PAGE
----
III. Assessment Competencies: The purpose of educational and psychological assessment is to provide measures that are objective and interpretable in either comparative or absolute terms. School Counselors recognize the need to interpret the statements in this section as applying to the whole range of appraisal techniques including test and non-test data.
Demonstration of:

1. Welfare of Students--Knowledge of techniques to insure the welfare and best interests of the client in the development, publication, and utilization of educational and psychological assessment techniques.

a) Knowledge of techniques to properly use assessment results and interpretations and take reasonable steps to prevent others from misusing the information these techniques provide.
b) Respect the student's right to know the results, the interpretations made, and the basis for their conclusions and recommendations.

2. Limits of Competence: Counselors recognize the limits of their competence and perform on those testing and assessment services for which they have been trained.

3. Assessment and Measurement Properties

a) Familiarity with reliability, validity, related standardization, error of measurement, ipsative assessment, and proper application any technique utilized.
b) Appropriate use of computerized based assessment techniques and knowledge of testing construct being measured.

4. Appropriate Use of Assessments

a) Demonstration of skills necessary for the appropriate application, scoring, interpretation, and use of assessment instruments whether they score and interpret such tests themselves or use computerized or other services.
b) Thorough understanding of educational psychological measurement including validation criteria, test research, and guidelines for test development.

5. Test Selection:

a) Appropriateness of Instruments
Knowledge of skills to carefully consider the validity, reliability, and psychometric limitations of instruments when selecting tests for use in a given situation or with a particular student. Includes applying these skills in counselor-developed tests and assessments.
b) Culturally Diverse Populations
Knowledge of the cultural and socioeconomic affects on testing skills. Displaying caution when selecting tests for culturally diverse populations to avoid inappropriateness of testing that may be outside socialized behavior or cognitive patterns.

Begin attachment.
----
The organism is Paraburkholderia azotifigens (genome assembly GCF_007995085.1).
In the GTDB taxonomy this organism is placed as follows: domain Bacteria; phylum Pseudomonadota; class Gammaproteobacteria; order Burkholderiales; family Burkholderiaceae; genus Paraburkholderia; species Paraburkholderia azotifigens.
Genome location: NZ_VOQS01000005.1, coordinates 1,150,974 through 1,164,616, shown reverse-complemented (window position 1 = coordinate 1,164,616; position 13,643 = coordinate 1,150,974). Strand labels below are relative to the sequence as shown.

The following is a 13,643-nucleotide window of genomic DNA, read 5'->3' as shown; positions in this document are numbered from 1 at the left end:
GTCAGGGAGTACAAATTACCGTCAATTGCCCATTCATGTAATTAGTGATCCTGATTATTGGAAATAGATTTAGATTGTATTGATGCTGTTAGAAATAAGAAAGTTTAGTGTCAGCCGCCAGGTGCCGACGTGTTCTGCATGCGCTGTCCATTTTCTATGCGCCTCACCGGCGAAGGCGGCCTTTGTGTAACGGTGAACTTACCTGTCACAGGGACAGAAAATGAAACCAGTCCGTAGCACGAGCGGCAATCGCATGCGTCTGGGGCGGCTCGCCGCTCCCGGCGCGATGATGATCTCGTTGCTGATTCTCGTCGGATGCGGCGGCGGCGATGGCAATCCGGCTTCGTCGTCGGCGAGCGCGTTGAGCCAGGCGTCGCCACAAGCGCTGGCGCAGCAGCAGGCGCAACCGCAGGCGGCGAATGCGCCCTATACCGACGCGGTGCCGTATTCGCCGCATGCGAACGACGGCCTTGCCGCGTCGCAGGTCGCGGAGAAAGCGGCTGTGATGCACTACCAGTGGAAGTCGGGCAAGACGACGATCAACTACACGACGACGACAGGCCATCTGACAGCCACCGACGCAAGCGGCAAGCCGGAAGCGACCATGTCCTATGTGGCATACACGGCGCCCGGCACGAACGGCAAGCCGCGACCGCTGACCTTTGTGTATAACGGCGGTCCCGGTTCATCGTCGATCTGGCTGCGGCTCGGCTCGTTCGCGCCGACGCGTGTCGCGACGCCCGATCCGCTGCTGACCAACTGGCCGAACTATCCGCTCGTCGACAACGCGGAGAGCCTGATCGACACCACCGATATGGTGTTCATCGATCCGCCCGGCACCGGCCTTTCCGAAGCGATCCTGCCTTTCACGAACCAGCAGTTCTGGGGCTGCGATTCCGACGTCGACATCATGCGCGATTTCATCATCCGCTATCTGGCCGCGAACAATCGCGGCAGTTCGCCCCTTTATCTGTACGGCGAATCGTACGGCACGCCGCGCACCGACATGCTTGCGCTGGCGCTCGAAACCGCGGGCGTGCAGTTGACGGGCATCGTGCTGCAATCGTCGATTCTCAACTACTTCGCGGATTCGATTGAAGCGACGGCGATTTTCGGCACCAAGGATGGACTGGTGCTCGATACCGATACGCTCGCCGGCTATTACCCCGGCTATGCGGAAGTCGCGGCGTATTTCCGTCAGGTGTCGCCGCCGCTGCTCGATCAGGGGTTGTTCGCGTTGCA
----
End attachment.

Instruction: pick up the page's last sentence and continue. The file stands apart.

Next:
6. Test Administration

a) Knowledge of skills involving standardized administration and the likely consequences of non-standardized conditions or unusual behavior during the testing session as well as their impact with the interpretation.
b) Demonstration of skills explaining the invalidity or questionable validity of test results as a result of unusual or non-standardized conditions during administration.
c) Knowledge of reasons for counselors' not allowing unsupervised or inadequately supervised use of tests or assessments unless the tests or assessments are designed, intended, and validated for self-administration and/or scoring

7. Test Scoring and Interpretation

a) In reporting assessment results, counselors indicate any reservations that exist regarding validity or reliability because of the circumstances of the assessment or the inappropriateness of the norms for the person/group tested.
b) Counselor exercise caution when interpreting the results of research instruments possessing insufficient technical data to support respondent results. The specific purposes for the use of such instruments are states explicitly to the examinee.

8. Obsolete Tests and Outdated Test Results

a) Knowledge of why data and/or test results from outdated or obsolete are not used. If their use is necessitated for some reason outside the counselor's control, counselors make every effort to indicate the source of the data.

IV. Technology Competencies--Competencies involving the use of technology in sharing information and making presentations, sharing various sorts of information, and appraisal of data and information.
Demonstration of:

1. Skills involved in making multi media presentations

a) Developing multimedia presentations and appropriate support materials.
b) Modifying multi media presentations via MS PowerPoint
c) Importing images and text into PowerPoint presentations
d) Making PowerPoint presentations to students, site personnel, and University classes

2. Skills utilized in communication through technology

a) Using email to communicate with University faculty, counselees, and site personnel.
b) Attaching documents to email messages.
c) Signing on to and using selected listserves.

3. Internet skills

a) Accessing WWW WebPages
b) Developing and maintaining a set of web browser bookmarks related to topics, skills, and information relevant to the TLCSS program
c) Developing WebPage outlines necessary to construct a WebPage
d) Utilizing a range of Webpage browsers
e) Using various HTML editors to design and create a Webpage to be used in site programs (FrontPage, PageMill, etc.)
f) Accessing and downloading various Internet documents from various WWW sites.

4. Career & Educational Portfolio

a) Familiarity with career/education portfolio software
b) Creating and maintaining a professional development portfolio that demonstrates the student's competency development in the TLCSS Program